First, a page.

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Monday, 31 December 2012

"Call me maybe" - the Nicolas Sarkozy version

The past few months hasn't been the most inspiring - politically-speaking - in France.


(screenshot from Les Guignols video)

Sure there was the Trierweiler Twittergate affair early in to François Hollande's "normal" presidency.


And there have been a couple of policy decisions since that will surely have left those who voted for Hollande in May and the Socialist party in June somewhat...er...perplexed.

Same-sex marriage and adoption by couples of the same sex is still very much a live topic but it's probably taking longer to implement than many supporters had imagined and, let's face it, Hollande has hardly "led" the debate.

More recently of course there has been the balls-up over one of Hollande's principal (and for many, most controversial) election promises, to raise to 75 per cent the tax rate for those earning over €1 million per year.

Somehow those responsible for drafting the legislation and writing the budget failed to notice that a household in which both partners earned just under one million (say €900,000 each) per year would not be subject to the new tax but one in which just a single person earned over €1 million (and the other didn't work, for example) would.

Duh!

Someone overlooked the fact that taxing by person rather than household was unfair. The constitutional council didn't though, so it's back to prime minister Jean-Marc Ayrault's government to get it right.

The super rich can breath again...for the moment.

Apart from that - nowt much, other than the Dallas-type leadership contest for the opposition Union pour un Mouvement Populaire (Union for a popular movement, UMP) which gradually became more than a little tedious.

No. French politics hasn't really been that enthralling of late. Well, not in the way it used to be.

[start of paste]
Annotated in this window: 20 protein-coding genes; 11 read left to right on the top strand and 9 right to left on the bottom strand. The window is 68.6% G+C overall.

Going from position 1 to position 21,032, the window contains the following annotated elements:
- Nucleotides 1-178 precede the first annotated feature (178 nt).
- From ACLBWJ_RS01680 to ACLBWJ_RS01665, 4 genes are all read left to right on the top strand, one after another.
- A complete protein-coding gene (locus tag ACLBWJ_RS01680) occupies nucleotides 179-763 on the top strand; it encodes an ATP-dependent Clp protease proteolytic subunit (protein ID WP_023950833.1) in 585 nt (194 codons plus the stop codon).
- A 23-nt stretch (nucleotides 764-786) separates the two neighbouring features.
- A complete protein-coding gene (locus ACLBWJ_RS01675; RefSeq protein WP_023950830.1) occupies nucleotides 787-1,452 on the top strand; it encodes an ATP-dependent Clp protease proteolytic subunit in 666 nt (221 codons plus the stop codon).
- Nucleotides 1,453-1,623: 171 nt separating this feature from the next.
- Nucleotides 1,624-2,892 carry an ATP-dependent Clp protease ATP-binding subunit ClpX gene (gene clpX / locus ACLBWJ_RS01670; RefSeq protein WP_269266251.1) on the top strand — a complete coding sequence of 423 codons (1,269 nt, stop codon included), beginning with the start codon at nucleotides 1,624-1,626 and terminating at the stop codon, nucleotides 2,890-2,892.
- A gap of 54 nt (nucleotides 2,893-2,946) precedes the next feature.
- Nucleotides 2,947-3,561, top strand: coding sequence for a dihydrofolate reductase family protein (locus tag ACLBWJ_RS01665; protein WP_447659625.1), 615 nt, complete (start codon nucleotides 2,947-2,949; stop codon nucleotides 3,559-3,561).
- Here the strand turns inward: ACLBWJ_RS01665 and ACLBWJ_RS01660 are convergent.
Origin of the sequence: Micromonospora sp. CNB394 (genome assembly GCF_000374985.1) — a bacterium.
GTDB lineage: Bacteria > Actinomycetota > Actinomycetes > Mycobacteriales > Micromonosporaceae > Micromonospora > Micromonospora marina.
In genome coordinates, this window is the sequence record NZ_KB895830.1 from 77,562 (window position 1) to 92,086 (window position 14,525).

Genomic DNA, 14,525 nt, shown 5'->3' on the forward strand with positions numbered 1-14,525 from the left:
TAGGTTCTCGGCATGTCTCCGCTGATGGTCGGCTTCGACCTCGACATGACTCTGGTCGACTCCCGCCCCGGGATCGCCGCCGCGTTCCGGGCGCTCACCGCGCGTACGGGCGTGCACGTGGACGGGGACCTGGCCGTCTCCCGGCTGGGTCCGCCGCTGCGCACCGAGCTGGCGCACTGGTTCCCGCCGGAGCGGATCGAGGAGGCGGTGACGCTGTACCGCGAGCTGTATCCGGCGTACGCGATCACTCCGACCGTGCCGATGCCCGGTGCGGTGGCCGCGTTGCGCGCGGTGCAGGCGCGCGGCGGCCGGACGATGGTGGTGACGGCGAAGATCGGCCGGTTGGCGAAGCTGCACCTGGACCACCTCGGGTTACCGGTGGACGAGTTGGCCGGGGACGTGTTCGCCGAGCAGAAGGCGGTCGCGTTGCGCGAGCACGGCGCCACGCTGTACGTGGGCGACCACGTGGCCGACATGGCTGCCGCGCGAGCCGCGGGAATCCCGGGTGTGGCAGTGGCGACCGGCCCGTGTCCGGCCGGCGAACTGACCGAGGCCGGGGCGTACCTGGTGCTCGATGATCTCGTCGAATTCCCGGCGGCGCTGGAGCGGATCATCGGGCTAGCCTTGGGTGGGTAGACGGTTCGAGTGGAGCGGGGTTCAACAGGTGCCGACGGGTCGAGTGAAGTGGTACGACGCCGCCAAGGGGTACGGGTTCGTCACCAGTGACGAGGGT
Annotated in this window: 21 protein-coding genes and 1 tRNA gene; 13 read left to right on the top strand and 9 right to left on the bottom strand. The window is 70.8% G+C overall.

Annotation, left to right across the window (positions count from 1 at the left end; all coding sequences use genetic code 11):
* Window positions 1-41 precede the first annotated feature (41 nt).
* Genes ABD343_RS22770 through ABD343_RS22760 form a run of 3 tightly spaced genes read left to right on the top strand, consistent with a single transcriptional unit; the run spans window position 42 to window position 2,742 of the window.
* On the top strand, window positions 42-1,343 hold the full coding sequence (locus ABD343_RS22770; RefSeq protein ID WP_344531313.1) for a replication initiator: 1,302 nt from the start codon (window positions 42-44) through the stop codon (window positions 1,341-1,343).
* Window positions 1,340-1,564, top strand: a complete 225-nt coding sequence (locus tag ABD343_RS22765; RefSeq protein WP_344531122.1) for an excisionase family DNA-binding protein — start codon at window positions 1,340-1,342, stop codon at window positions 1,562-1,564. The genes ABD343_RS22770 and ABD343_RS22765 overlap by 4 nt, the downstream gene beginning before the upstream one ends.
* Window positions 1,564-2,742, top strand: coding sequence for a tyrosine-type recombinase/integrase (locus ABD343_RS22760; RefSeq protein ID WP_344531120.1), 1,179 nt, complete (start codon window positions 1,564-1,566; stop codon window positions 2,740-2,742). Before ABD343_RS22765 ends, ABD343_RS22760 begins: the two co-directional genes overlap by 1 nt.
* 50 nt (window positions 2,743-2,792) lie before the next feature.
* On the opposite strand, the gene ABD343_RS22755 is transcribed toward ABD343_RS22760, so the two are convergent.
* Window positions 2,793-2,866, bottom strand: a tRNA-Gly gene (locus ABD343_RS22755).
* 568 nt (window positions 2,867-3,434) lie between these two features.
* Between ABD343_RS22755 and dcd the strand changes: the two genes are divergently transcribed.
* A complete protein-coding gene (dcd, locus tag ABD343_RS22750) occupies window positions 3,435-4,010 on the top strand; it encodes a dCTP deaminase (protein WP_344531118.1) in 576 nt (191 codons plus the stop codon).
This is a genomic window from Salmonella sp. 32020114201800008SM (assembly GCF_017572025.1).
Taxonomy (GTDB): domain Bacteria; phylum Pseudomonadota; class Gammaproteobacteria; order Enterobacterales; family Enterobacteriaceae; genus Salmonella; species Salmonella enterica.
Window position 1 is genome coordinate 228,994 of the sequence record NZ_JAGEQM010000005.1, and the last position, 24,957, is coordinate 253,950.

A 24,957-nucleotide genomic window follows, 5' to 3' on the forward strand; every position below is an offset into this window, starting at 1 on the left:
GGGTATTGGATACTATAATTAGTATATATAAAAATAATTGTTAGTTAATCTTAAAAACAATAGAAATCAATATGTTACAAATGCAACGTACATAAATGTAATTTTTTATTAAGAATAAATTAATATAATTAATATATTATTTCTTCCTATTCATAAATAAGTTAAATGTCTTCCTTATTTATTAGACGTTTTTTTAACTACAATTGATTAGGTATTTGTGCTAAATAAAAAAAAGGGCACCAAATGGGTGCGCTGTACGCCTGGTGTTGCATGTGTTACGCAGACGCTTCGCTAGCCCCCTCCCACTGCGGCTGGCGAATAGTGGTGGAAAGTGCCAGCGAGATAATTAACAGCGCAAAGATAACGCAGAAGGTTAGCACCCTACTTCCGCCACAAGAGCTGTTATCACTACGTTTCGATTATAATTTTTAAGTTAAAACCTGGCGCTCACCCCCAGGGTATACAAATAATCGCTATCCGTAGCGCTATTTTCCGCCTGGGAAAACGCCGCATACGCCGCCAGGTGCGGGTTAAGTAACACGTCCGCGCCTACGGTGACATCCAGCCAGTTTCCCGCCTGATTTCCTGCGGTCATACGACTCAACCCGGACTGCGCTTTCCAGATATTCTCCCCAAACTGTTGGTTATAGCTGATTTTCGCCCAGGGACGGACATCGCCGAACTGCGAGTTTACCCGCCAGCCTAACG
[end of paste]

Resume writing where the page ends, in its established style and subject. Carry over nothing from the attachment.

(screenshot from Les Guignols video)


Still, there's always hope that things might perk up a bit for 2013, especially with rumours that Ségolène Royal (yes, hasn't she been quiet recently?) could well be making a (welcome) return to the frontline with a post in government (word has it that "justice" is has been Seggers-marked)

Anyway, just to leave you with a grin on your face and a reminder of how things used to be (without necessarily implying they were any better) here's a video from those marvels of parody, Les Guignols de l'info on Canal +.

It's their spin back in October on one of the year's biggest international hits, "Call me maybe" by Carly-Rae Jepsen,  only Les Guignols wanted to make clear how dull things had become for news editors, journalists and anchors alike in France ever since you-know who took early retirement.

Smile as you sing along karaoke-style and spot a host of TV news personalities  from Claire Chazal to David Pujadas, Michel Denisot to Harry Roselmack, Nicolas Sarkozy himself relaxing in the jacuzzi with a cameo guitar-strumming appearance from Carla, and Nadine Morano looking as manic as ever.

Enjoy and...Happy New Year

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Friday, 21 December 2012

Friday's French music break - Calogero, "La fin de la fin du monde"

Friday's French music break this week is far from being a recent song, but over the past couple of weeks it has been receiving a fair bit of air play - and not just because it's a spirited little number with a catchy riff.

It's the 2009 single "La fin de la fin du monde" by Calogero, taken from his album of the same year "L'embellie"

Mayan predictions aside, the sound is quite typical of Calogero's "pop rock" musical style as a solo artist.

Calogero (screenshot YouTube video)


He has had a string of hits over the years such as the 2001 "En apesanteur" "covered recently by Shy'm), his 2003 homage to Soeur Emmanuelle "Yalla", "Face à la mer" in 2004 with hip hop artist and rapper Passi and another duet in 2007 with fellow composer and singer, Stanislas, "La débâcle des sentiments".

Calogero's bio on his official site doesn't exactly tell you much about the man (although there is quite a revealing video interview which focuses mainly on his new project "Circus") apart from promoting his most recent album and tour in which he re-interpreted some of his own songs with a symphony orchestra.

But pop over to the ever faithful and admittedly not always entirely accurate Wikipedia and you'll discover a rather sketchy profile of a man whose, "Moving lyrics and tender voice (in other words he can sing but it's nothing extraordinary) have made him one of France's top pop/rock singers."

For a more complete profile you can check out Radio France International's biography of Calogero (in English) or the TV5 Monde's archives (in French)